• China-based companies continued to receive more capital than any other country, 43% of invested capital. Combined, companies in China, Hong Kong, and Vietnam garnered slightly more than 60% of dollars invested during the quarter.
  • On a gross dollar-weighted basis, when combined, China, India, and South Korea returned nearly 3.4%. Among countries representing at least 2.5% of the index, the United Kingdom earned the best return, 14.0%.

About the Cambridge Associates LLC Indexes

Cambridge Associates derives its Global ex US Developed Markets Private Equity and Venture Capital Index from the financial information contained in its proprietary database of global ex US private equity and venture capital funds. As of June 30, 2017, the database comprised 879 global ex US developed markets private equity and venture capital funds formed from 1986 to 2017 with a value of about $268 billion. Ten years ago, as of June 30, 2007, the benchmark index included 509 global ex US developed markets funds, whose value was roughly $160 billion. The funds in this index invest primarily in developed markets in Australia, Canada, Israel, Japan, New Zealand, Singapore, and Western Europe.

Cambridge Associates derives its Emerging Markets Private Equity and Venture Capital Index from the financial information contained in its proprietary database of global ex US private equity and venture capital funds. As of June 30, 2017, the database comprised 642 emerging markets funds formed from 1986 to 2016 with a value of $190 billion. Ten years ago, as of June 30, 2007, the benchmark index included 307 emerging markets funds, whose value was $37 billion. The funds in this index invest primarily in Africa, emerging Asia, emerging Europe, Latin America & Caribbean, and the Middle East ex Israel.

The pooled returns represent the net periodic rates of return calculated on the aggregate of all cash flows and market values as reported to Cambridge Associates by the funds’ general partners in their quarterly and annual audited financial reports. These returns are net of management fees, expenses, and performance fees that take the form of carried interest.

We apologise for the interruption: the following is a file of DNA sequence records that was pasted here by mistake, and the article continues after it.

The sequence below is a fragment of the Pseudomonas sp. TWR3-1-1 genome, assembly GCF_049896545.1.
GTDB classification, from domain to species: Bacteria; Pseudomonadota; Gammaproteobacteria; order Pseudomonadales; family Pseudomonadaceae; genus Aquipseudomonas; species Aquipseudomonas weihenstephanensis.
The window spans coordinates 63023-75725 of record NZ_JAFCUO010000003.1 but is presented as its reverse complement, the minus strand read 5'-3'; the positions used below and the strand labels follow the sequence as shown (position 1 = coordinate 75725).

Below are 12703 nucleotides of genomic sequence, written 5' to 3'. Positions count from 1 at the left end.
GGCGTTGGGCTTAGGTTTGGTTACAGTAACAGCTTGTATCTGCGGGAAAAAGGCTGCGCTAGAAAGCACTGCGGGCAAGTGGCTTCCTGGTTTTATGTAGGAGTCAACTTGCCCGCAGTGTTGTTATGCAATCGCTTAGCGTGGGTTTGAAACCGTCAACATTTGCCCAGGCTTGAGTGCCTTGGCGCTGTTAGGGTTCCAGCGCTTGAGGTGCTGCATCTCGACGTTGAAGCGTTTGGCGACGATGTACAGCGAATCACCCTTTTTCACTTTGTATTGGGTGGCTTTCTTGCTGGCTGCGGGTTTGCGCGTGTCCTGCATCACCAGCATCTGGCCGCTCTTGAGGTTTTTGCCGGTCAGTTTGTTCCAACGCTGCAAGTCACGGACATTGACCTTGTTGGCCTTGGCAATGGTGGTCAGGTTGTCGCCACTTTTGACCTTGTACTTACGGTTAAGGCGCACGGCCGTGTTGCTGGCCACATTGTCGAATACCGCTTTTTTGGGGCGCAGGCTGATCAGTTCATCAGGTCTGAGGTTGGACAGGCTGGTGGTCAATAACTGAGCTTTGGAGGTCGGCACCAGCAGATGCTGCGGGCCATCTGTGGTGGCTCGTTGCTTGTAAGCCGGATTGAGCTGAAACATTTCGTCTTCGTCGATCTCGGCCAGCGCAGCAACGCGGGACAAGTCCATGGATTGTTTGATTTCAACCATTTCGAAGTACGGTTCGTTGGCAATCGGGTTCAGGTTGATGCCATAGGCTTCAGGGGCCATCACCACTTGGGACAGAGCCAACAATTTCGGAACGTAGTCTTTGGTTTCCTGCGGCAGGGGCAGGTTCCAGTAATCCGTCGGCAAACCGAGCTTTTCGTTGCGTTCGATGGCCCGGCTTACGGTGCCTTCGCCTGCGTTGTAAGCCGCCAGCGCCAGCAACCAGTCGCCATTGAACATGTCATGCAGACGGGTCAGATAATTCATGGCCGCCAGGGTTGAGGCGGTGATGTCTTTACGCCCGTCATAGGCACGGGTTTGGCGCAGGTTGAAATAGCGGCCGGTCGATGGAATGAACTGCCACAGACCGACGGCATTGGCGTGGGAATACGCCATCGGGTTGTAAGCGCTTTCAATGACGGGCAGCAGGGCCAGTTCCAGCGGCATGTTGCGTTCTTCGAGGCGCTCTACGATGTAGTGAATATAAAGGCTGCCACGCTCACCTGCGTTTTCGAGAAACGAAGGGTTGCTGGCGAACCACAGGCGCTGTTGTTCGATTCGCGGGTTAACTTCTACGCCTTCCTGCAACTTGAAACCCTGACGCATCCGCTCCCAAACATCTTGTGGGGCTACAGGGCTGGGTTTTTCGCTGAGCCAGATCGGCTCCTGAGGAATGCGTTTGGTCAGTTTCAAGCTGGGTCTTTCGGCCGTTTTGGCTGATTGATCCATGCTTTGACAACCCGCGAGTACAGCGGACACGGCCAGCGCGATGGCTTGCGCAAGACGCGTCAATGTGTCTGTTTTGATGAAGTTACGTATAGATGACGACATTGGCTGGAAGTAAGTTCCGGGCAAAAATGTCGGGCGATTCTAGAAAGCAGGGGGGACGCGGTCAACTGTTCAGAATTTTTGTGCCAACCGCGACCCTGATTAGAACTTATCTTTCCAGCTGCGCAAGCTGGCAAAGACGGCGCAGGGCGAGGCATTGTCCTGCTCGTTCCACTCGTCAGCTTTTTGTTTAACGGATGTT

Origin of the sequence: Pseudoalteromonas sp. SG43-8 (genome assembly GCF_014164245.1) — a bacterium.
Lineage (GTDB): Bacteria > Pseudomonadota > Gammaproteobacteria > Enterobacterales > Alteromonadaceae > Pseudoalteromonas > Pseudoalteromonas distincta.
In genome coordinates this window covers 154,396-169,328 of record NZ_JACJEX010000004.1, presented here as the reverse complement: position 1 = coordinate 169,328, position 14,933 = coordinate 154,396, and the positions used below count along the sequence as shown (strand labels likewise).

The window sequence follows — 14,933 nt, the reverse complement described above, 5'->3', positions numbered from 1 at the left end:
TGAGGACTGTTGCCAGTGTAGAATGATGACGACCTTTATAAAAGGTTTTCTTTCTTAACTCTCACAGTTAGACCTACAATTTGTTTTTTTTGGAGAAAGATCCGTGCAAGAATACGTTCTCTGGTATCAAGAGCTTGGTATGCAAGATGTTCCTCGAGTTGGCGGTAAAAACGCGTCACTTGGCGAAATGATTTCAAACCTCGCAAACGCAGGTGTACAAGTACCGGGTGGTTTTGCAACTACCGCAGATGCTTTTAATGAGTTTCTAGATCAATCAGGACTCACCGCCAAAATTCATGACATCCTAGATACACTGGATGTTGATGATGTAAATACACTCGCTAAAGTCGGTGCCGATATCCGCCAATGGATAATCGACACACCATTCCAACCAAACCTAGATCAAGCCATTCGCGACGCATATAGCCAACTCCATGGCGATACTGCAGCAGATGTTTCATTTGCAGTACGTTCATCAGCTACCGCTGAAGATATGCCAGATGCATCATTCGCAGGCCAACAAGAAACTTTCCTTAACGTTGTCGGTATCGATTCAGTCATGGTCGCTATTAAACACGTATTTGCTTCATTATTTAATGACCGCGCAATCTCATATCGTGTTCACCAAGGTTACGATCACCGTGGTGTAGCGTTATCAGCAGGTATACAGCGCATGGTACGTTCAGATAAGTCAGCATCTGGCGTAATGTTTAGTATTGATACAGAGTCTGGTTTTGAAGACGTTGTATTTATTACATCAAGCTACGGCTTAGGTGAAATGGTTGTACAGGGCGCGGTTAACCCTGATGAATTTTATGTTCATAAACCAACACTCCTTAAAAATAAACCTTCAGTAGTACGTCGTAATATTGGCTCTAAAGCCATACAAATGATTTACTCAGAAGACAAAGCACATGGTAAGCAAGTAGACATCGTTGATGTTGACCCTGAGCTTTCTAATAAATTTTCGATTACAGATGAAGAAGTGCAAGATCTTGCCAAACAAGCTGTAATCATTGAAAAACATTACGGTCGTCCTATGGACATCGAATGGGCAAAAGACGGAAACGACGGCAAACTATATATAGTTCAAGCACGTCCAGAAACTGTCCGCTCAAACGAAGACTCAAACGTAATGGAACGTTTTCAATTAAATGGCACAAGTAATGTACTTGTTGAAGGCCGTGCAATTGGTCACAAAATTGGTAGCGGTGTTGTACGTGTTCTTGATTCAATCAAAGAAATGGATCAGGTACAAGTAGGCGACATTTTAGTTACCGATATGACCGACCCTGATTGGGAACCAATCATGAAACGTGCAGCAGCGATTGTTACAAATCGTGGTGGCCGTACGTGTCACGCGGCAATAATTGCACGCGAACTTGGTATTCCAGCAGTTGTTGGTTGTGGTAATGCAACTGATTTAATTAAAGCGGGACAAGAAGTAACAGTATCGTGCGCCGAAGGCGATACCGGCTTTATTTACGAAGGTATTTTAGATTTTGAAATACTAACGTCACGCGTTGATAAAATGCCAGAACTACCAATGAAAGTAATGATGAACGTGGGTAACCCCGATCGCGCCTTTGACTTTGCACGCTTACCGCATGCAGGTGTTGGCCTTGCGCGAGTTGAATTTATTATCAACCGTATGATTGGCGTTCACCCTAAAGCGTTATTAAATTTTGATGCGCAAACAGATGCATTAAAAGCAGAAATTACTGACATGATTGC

About the Public Indexes

The MSCI All Country World Index (ACWI) is a free-float-adjusted market capitalization–
weighted index designed to measure the equity market performance of developed and emerging markets. As of June 2017, the MSCI ACWI consists of 46 country indexes comprising 23 developed and 24 emerging markets country indexes. The developed markets country indexes included are: Australia, Austria, Belgium, Canada, Denmark, Finland, France, Germany, Hong Kong, Ireland, Israel, Italy, Japan, the Netherlands, New Zealand, Norway, Portugal, Singapore, Spain, Sweden, Switzerland, the United Kingdom, and the United States. The emerging markets country indexes included are: Brazil, Chile, China, Colombia, Czech Republic, Egypt, Greece, Hungary, India, Indonesia, Korea, Malaysia, Mexico, Pakistan, Peru, the Philippines, Poland, Qatar, Russia, South Africa, Taiwan, Thailand, Turkey, and United Arab Emirates.

The MSCI EAFE Index is a free-float-adjusted market capitalization–weighted index that is designed to measure large- and mid-cap equity performance of developed markets, excluding Canada and the United States. As of June 2017, the MSCI EAFE Index consisted of the following 21 developed markets country indexes: Australia, Austria, Belgium, Denmark, Finland, France, Germany, Hong Kong, Ireland, Israel, Italy, Japan, the Netherlands, New Zealand, Norway, Portugal, Singapore, Spain, Sweden, Switzerland, and the United Kingdom.

The MSCI Emerging Markets Index is a free-float-adjusted market capitalization–weighted index that is designed to measure large- and mid-cap equity performance of emerging markets. As of June 2017, the MSCI Emerging Markets Index included 24 emerging markets country indexes: Brazil, Chile, China, Colombia, Czech Republic, Egypt, Greece, Hungary, India, Indonesia, Korea, Malaysia, Mexico, Pakistan, Peru, the Philippines, Poland, Qatar, Russia, South Africa, Taiwan, Thailand, Turkey, and the United Arab Emirates.

The MSCI World Index represents a free-float-adjusted, market capitalization–weighted index that is designed to measure the equity market performance of developed markets. As of June 2017, it includes 23 developed markets country indexes: Australia, Austria, Belgium, Canada, Denmark, Finland, France, Germany, Hong Kong, Ireland, Israel, Italy, Japan, the Netherlands, New Zealand, Norway, Portugal, Singapore, Spain, Sweden, Switzerland, the United Kingdom, and the United States.

Notes:

  1. Funds in the global ex US developed markets PE/VC index primarily invest in companies in Europe, but occasionally make investments in US companies as well.
  2. Funds in the global ex US emerging markets PE/VC index may occasionally invest in companies in developed markets regions as well as the emerging markets regions.